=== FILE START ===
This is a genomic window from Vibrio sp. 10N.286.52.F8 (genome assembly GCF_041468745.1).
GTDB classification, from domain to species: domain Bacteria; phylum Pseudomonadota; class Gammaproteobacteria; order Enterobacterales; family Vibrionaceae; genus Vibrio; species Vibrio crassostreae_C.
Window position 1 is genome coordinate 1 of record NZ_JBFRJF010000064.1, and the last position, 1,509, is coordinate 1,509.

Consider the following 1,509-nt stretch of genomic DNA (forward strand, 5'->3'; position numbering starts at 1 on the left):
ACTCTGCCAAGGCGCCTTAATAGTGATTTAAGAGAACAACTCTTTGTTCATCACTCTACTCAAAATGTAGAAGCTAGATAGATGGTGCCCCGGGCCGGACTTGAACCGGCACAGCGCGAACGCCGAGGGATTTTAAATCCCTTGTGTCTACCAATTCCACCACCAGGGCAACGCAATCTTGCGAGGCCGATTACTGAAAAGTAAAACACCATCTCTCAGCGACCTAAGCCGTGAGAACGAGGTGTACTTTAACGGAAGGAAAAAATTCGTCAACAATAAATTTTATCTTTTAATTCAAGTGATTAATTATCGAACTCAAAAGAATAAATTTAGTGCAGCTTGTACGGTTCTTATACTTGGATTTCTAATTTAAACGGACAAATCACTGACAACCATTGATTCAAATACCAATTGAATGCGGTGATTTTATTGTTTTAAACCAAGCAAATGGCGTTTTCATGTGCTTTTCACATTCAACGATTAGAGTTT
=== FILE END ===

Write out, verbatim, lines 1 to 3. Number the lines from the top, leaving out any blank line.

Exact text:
This is a genomic window from Vibrio sp. 10N.286.52.F8 (genome assembly GCF_041468745.1).
GTDB classification, from domain to species: domain Bacteria; phylum Pseudomonadota; class Gammaproteobacteria; order Enterobacterales; family Vibrionaceae; genus Vibrio; species Vibrio crassostreae_C.
Window position 1 is genome coordinate 1 of record NZ_JBFRJF010000064.1, and the last position, 1,509, is coordinate 1,509.